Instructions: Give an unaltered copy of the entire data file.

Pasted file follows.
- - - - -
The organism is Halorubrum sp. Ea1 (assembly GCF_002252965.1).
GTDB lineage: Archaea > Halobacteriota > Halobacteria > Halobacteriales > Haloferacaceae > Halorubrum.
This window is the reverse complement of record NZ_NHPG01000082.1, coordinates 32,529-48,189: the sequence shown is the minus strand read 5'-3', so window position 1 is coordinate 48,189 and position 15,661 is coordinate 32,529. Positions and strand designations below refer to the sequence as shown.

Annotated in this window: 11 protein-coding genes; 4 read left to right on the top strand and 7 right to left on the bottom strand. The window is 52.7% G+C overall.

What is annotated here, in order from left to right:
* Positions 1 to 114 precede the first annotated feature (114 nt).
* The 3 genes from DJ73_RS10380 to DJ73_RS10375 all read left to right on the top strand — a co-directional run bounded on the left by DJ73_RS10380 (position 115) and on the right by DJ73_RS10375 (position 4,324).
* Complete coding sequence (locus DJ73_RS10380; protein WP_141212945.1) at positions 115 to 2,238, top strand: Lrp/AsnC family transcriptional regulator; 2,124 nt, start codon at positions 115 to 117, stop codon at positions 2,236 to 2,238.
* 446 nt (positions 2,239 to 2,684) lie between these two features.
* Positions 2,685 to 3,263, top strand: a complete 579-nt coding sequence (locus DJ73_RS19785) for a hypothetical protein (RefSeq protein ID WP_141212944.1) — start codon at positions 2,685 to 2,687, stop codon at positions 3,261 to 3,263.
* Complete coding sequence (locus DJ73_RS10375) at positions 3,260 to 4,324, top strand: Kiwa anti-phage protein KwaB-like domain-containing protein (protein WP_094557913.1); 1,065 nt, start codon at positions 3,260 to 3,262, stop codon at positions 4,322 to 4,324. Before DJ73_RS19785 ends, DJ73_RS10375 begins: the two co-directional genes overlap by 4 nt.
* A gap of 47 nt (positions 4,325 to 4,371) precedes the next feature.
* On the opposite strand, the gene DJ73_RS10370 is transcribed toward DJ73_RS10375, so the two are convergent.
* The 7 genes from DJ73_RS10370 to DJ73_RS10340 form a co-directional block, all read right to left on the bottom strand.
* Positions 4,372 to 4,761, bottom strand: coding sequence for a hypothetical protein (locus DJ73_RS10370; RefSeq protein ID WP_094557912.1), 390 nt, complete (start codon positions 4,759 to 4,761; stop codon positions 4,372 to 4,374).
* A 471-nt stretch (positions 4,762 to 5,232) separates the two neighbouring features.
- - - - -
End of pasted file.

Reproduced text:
The organism is Halorubrum sp. Ea1 (assembly GCF_002252965.1).
GTDB lineage: Archaea > Halobacteriota > Halobacteria > Halobacteriales > Haloferacaceae > Halorubrum.
This window is the reverse complement of record NZ_NHPG01000082.1, coordinates 32,529-48,189: the sequence shown is the minus strand read 5'-3', so window position 1 is coordinate 48,189 and position 15,661 is coordinate 32,529. Positions and strand designations below refer to the sequence as shown.

Annotated in this window: 11 protein-coding genes; 4 read left to right on the top strand and 7 right to left on the bottom strand. The window is 52.7% G+C overall.

What is annotated here, in order from left to right:
* Positions 1 to 114 precede the first annotated feature (114 nt).
* The 3 genes from DJ73_RS10380 to DJ73_RS10375 all read left to right on the top strand — a co-directional run bounded on the left by DJ73_RS10380 (position 115) and on the right by DJ73_RS10375 (position 4,324).
* Complete coding sequence (locus DJ73_RS10380; protein WP_141212945.1) at positions 115 to 2,238, top strand: Lrp/AsnC family transcriptional regulator; 2,124 nt, start codon at positions 115 to 117, stop codon at positions 2,236 to 2,238.
* 446 nt (positions 2,239 to 2,684) lie between these two features.
* Positions 2,685 to 3,263, top strand: a complete 579-nt coding sequence (locus DJ73_RS19785) for a hypothetical protein (RefSeq protein ID WP_141212944.1) — start codon at positions 2,685 to 2,687, stop codon at positions 3,261 to 3,263.
* Complete coding sequence (locus DJ73_RS10375) at positions 3,260 to 4,324, top strand: Kiwa anti-phage protein KwaB-like domain-containing protein (protein WP_094557913.1); 1,065 nt, start codon at positions 3,260 to 3,262, stop codon at positions 4,322 to 4,324. Before DJ73_RS19785 ends, DJ73_RS10375 begins: the two co-directional genes overlap by 4 nt.
* A gap of 47 nt (positions 4,325 to 4,371) precedes the next feature.
* On the opposite strand, the gene DJ73_RS10370 is transcribed toward DJ73_RS10375, so the two are convergent.
* The 7 genes from DJ73_RS10370 to DJ73_RS10340 form a co-directional block, all read right to left on the bottom strand.
* Positions 4,372 to 4,761, bottom strand: coding sequence for a hypothetical protein (locus DJ73_RS10370; RefSeq protein ID WP_094557912.1), 390 nt, complete (start codon positions 4,759 to 4,761; stop codon positions 4,372 to 4,374).
* A 471-nt stretch (positions 4,762 to 5,232) separates the two neighbouring features.